A bipartisan proposal advances in the US Senate to grant citizenship to “dreamers”

Young man protesting in favor of DACA REUTERS/Jose Luis Gonzalez/File Photo (JOSE LUIS GONZALEZ/)

The dreamers (undocumented youth who entered the United States as children) could have the possibility of becoming citizens, if a bill that is in the initial stages in the nation’s Senate is successful.

The Senator kyrsten sinemaDemocrat from Arizona, and Sen. Thom TillisRepublican of North Carolina, wrote an immigration reform proposal that has four main components: it would grant citizenship to about two million of dreamers who live in the country, increase funds in the Border Patrol budget, maintain Title 42 for one more year, and expedite the political asylum process.

For the project to be viable, it must have the support of at least 60 senators. Currently the Senate is divided with 50 senators from each party. In principle, generally speaking, Democrats are expected to be more willing to vote in favor of a bill that grants citizenship to Dreamers, but it is likely that some of them will not feel comfortable with the other conditions of the bill. The White House has not wanted to comment on the project, since they are considering it at an initial stage.

Senator Kyrsten Sinema (D-AZ) during a press conference REUTERS/Sarah Silbiger
Senator Kyrsten Sinema (D-AZ) during a press conference REUTERS/Sarah Silbiger (SARAH SILBIGER/)

Citizenship for Dreamers

There are currently 700,000 young people living in the United States under DACA, a presidential executive order that gives work permits to dreamersbut that it is temporary and does not grant them immigration status.

As it is a presidential decree, and not a law that passed through Congress, DACA could disappear, and that is the fear that thousands of young people in the country live with. In early October, an appeals court ruled in favor of maintaining the program, but upheld a ban on new youth enrolling in DACA.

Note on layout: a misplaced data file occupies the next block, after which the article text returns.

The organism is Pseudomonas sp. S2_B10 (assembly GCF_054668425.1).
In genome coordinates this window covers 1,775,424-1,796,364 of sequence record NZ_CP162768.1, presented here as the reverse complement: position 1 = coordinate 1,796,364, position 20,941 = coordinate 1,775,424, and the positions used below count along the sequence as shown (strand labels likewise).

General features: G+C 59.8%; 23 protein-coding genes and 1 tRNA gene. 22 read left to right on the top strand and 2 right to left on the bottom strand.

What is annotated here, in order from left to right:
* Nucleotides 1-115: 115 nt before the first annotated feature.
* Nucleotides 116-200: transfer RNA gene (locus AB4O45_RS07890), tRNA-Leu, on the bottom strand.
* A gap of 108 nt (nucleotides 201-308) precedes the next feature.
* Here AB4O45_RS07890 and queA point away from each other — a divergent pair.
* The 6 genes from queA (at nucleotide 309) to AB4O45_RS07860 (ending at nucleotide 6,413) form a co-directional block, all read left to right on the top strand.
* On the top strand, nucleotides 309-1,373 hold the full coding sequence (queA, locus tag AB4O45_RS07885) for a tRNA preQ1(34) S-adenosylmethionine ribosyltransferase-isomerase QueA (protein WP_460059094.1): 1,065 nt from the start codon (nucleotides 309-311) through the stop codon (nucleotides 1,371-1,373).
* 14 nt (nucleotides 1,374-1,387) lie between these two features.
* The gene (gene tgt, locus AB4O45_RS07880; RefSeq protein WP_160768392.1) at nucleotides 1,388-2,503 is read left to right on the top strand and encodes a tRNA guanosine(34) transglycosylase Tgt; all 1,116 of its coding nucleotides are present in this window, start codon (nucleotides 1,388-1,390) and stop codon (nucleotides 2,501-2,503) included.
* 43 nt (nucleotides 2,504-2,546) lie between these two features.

Only a law approved by both chambers in Congress would give real immigration status to these young people.

Thom Tillis (Reuters/Elizabeth Frantz)
Thom Tillis (REUTERS/Elizabeth Frantz) (ELIZABETH FRANTZ/)

Title 42

This is another presidential executive order, this one signed by Donald Trump, which, taking refuge in the health risks during the pandemic, meant that deportations could be immediate and that most of the asylum requests of those who arrived crossing without documents were denied. border.

The measure would end on December 21, according to a ruling by federal judge Emmet Sullivan. If the project were to prosper, this could change. Although for a time issue, it is highly unlikely that it will happen in two weeks.

More Funding for Border Patrol

In the fiscal year that ended on September 30, 2022, there was a record number of 2.76 million interceptions at the border of people wanting to cross illegally. As a result of the large increase in crossings, a large part of the country calls for more control at the border.

The proposal indicates that the budget for the Border Patrol be increased by at least 25 billion dollars extra, so that there are better salaries and more agents controlling the border with Mexico.

Streamline asylum processes

This has been a constant request from the migrant community. Asylum cases often take more than five years, piling up cases at immigration offices. The project wants these times to be accelerated so that the system is more effective.

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